Some of them went to the police. Some declined to go to the police, or to press charges, but sought redress from the university, which has its own, non-criminal judicial process when a student is accused of rape. In two cases the police agreed to press charges and the district attorney agreed to prosecute. One case led to a conviction; one to an acquittal. Those women courageous enough to press charges or to speak publicly about their experiences were attacked in the media, on Grizzly football fan sites, and/or to their faces. The university expelled three of the accused rapists, but one was reinstated by state officials in a secret proceeding. One district attorney testified for an alleged rapist at his university hearing. She later left the prosecutor’s office and successfully defended the Grizzlies’ star quarterback in his rape trial. The horror of being raped, in each woman’s case, was magnified by the mechanics of the justice system and the reaction of the community.

Krakauer’s dispassionate, carefully documented account of what these women endured cuts through the abstract ideological debate about campus rape. College-age women are not raped because they are promiscuous, or drunk, or send mixed signals, or feel guilty about casual sex, or seek attention. They are the victims of a terrible crime and deserving of compassion from society and fairness from a justice system that is clearly broken.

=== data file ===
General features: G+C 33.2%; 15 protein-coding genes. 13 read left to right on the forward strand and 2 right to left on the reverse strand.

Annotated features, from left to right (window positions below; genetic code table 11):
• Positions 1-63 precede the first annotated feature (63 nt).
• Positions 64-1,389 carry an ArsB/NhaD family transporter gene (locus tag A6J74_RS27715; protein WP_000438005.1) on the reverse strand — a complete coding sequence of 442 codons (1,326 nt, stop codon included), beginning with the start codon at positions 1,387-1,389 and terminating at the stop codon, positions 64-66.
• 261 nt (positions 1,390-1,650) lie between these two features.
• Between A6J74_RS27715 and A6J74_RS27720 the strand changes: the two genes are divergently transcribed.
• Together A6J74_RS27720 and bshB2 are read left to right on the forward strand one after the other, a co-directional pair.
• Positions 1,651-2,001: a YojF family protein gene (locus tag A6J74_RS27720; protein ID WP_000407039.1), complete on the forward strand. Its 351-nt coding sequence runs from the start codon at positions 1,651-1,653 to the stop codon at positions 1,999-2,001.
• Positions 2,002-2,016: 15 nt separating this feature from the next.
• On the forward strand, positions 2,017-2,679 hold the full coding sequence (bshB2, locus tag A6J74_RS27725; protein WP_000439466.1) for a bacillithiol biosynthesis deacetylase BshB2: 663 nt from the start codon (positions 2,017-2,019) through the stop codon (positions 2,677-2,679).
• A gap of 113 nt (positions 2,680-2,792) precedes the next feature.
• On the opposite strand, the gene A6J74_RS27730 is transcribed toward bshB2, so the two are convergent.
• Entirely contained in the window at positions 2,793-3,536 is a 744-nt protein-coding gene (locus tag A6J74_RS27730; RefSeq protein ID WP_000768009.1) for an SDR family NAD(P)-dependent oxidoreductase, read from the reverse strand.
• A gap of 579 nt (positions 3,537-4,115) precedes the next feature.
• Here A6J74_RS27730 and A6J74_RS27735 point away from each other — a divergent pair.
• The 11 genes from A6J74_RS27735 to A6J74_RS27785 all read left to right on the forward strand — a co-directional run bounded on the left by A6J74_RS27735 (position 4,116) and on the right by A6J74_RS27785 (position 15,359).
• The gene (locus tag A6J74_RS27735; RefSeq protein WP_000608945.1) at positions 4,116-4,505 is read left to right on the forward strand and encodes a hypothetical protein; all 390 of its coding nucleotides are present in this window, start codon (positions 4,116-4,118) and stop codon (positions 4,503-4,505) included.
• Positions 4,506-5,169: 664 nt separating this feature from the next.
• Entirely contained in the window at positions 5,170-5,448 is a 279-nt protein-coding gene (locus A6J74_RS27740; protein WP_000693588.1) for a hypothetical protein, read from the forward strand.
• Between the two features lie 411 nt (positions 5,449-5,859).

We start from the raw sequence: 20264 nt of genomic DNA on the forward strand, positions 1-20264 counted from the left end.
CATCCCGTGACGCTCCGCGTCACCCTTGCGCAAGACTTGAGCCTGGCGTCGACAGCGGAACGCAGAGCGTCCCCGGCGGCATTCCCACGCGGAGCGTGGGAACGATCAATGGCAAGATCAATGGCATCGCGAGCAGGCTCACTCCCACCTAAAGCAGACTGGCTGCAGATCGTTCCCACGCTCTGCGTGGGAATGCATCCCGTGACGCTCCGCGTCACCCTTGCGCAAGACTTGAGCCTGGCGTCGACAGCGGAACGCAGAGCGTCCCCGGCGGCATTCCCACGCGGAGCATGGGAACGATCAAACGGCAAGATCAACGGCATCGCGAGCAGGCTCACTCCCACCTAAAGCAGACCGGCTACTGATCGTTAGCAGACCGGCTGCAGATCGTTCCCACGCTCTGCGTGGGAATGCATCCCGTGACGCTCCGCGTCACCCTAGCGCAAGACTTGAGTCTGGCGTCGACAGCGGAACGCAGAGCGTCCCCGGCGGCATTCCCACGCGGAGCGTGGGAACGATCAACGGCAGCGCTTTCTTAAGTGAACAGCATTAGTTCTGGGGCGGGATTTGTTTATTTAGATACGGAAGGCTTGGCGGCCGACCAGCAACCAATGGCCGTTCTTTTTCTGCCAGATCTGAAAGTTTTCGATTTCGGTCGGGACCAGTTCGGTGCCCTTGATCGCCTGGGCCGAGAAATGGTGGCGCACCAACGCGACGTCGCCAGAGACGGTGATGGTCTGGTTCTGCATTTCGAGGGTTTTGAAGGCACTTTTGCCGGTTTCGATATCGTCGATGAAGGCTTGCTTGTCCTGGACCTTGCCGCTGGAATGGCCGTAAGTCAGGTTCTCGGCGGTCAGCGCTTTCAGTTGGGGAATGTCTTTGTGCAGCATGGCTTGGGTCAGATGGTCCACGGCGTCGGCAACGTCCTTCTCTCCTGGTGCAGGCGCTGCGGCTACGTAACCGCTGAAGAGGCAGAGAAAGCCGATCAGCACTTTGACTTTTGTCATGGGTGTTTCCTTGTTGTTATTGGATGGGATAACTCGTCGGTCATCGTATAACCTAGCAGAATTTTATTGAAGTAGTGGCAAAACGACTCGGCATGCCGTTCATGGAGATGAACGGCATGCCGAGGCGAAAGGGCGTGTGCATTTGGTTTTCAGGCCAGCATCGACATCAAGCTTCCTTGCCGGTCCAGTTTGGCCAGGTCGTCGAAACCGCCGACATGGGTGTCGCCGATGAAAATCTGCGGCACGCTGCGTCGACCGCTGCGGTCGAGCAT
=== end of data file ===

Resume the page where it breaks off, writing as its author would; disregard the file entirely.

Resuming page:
" Not That Bad: Dispatches from Rape Culture"
by Roxane Gay

Edited and with an introduction by Roxane Gay, the New York Times bestselling and deeply beloved author of Bad Feminist and Hunger, this anthology of first-person essays tackles rape, assault, and harassment head-on.

In this valuable and revealing anthology, cultural critic and bestselling author Roxane Gay collects original and previously published pieces that address what it means to live in a world where women have to measure the harassment, violence, and aggression they face, and where they are “routinely second-guessed, blown off, discredited, denigrated, besmirched, belittled, patronized, mocked, shamed, gaslit, insulted, bullied” for speaking out. Contributions include essays from established and up-and-coming writers, performers, and critics, including actors Ally Sheedy and Gabrielle Union and writers Amy Jo Burns, Lyz Lenz, Claire Schwartz, and Bob Shacochis. Covering a wide range of topics and experiences, from an exploration of the rape epidemic embedded in the refugee crisis to first-person accounts of child molestation, this collection is often deeply personal and is always unflinchingly honest. Like Rebecca Solnit’s Men Explain Things to Me, Not That Bad will resonate with every reader, saying “something in totality that we cannot say alone.”

Searing and heartbreakingly candid, this provocative collection both reflects the world we live in and offers a call to arms insisting that “not that bad” must no longer be good enough.

"Luckiest Girl Alive" by Jessica Knoll:
Jessica Knoll, the American author of the New York Times bestselling novel Luckiest Girl Alive, has published an online essay revealing that the rape suffered by the protagonist, TifAni FaNellis (Ani), was based on a gang-rape she survived when she was 15.
Lena Dunham's newsletter is a victory for the letter-writing renaissance


In the essay published to LennyLetter, an e-newsletter edited by Girls showrunners Lena Dunham and Jenni Konner, Knoll admits she has been regularly deflecting questions from readers about her similarities to the thriller’s main character, and about the dedication she left at the beginning of the book: “To all the TifAni FaNellis of the world, I know.”